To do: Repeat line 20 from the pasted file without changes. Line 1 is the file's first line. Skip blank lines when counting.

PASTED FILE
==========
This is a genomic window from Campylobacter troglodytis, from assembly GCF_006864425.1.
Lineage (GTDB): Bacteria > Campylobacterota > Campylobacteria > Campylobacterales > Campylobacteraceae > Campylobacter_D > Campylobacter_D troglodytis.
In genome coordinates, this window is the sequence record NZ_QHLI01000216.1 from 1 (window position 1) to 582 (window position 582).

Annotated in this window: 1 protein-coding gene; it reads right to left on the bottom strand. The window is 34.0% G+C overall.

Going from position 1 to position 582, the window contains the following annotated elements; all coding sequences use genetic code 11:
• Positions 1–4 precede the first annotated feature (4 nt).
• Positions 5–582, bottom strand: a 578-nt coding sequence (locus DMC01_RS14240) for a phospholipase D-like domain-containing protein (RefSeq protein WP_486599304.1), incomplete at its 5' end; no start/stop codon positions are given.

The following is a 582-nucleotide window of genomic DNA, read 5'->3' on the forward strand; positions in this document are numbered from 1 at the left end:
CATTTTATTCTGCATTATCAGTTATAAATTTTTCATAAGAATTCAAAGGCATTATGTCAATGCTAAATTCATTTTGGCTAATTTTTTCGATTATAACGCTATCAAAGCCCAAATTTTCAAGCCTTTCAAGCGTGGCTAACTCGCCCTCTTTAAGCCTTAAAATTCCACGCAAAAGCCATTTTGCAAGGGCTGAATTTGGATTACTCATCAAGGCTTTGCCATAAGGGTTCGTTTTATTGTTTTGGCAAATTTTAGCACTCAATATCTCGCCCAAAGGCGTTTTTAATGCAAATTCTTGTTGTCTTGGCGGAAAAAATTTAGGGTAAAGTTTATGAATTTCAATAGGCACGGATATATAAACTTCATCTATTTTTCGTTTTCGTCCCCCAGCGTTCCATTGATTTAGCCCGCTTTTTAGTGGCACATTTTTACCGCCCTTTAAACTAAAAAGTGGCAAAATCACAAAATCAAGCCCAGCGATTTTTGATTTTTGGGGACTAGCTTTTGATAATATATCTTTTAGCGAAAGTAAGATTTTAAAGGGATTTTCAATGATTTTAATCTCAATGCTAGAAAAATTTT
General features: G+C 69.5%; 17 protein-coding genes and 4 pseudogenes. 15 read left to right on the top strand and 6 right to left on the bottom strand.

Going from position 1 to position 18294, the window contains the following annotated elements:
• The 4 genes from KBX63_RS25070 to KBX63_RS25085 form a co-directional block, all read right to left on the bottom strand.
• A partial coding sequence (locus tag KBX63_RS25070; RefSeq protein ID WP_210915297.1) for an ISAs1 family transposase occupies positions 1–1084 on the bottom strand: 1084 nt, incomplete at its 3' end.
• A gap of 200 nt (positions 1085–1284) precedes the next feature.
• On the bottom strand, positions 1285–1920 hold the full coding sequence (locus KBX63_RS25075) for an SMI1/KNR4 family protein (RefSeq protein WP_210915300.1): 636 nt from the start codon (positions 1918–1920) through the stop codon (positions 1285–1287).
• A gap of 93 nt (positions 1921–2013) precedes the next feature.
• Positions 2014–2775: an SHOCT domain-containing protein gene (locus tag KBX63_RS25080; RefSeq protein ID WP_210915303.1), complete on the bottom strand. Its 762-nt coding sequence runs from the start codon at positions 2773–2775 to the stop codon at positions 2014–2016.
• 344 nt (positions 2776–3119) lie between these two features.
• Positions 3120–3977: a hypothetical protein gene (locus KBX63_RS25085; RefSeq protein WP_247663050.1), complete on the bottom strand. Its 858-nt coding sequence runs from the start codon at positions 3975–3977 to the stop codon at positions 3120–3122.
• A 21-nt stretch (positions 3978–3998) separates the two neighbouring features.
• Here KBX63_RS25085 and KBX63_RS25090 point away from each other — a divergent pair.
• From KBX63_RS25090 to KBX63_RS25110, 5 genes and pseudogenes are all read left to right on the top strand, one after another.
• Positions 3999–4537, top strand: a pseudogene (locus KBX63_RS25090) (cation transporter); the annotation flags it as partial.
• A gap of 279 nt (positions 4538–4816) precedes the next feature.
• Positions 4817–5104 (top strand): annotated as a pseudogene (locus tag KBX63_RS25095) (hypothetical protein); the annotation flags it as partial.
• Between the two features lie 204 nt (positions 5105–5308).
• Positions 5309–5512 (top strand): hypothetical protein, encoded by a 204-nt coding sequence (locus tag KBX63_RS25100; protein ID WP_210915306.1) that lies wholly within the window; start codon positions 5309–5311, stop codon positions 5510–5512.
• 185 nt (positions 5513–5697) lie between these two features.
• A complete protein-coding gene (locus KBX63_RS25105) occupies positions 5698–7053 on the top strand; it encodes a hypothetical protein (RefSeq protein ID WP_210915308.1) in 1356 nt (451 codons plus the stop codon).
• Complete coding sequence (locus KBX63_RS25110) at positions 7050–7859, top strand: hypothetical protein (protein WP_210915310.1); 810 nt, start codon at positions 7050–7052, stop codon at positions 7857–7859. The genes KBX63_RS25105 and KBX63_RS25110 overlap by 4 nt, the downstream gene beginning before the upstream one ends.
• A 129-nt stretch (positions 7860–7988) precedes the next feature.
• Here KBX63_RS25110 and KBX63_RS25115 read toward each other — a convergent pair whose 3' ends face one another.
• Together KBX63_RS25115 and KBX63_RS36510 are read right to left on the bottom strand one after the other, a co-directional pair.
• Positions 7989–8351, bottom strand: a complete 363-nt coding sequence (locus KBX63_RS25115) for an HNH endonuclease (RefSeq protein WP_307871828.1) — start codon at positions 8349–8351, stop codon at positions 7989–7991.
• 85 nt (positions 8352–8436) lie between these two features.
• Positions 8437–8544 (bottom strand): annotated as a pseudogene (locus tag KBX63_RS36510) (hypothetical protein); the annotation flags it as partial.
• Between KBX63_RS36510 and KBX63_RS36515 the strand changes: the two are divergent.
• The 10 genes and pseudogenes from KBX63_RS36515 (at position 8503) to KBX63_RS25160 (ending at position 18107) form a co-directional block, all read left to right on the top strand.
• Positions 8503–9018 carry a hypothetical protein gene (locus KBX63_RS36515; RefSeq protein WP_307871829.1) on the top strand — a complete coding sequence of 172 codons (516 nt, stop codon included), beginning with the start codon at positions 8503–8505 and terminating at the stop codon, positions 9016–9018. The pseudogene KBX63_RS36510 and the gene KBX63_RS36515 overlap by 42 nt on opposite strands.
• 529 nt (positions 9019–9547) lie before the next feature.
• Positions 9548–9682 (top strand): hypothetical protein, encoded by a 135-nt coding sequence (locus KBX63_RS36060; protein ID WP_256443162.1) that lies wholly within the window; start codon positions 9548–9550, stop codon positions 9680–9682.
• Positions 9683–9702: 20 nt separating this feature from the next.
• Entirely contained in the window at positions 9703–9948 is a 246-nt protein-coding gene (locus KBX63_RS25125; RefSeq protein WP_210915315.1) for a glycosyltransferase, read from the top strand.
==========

• A 21-nt stretch (positions 3978–3998) separates the two neighbouring features.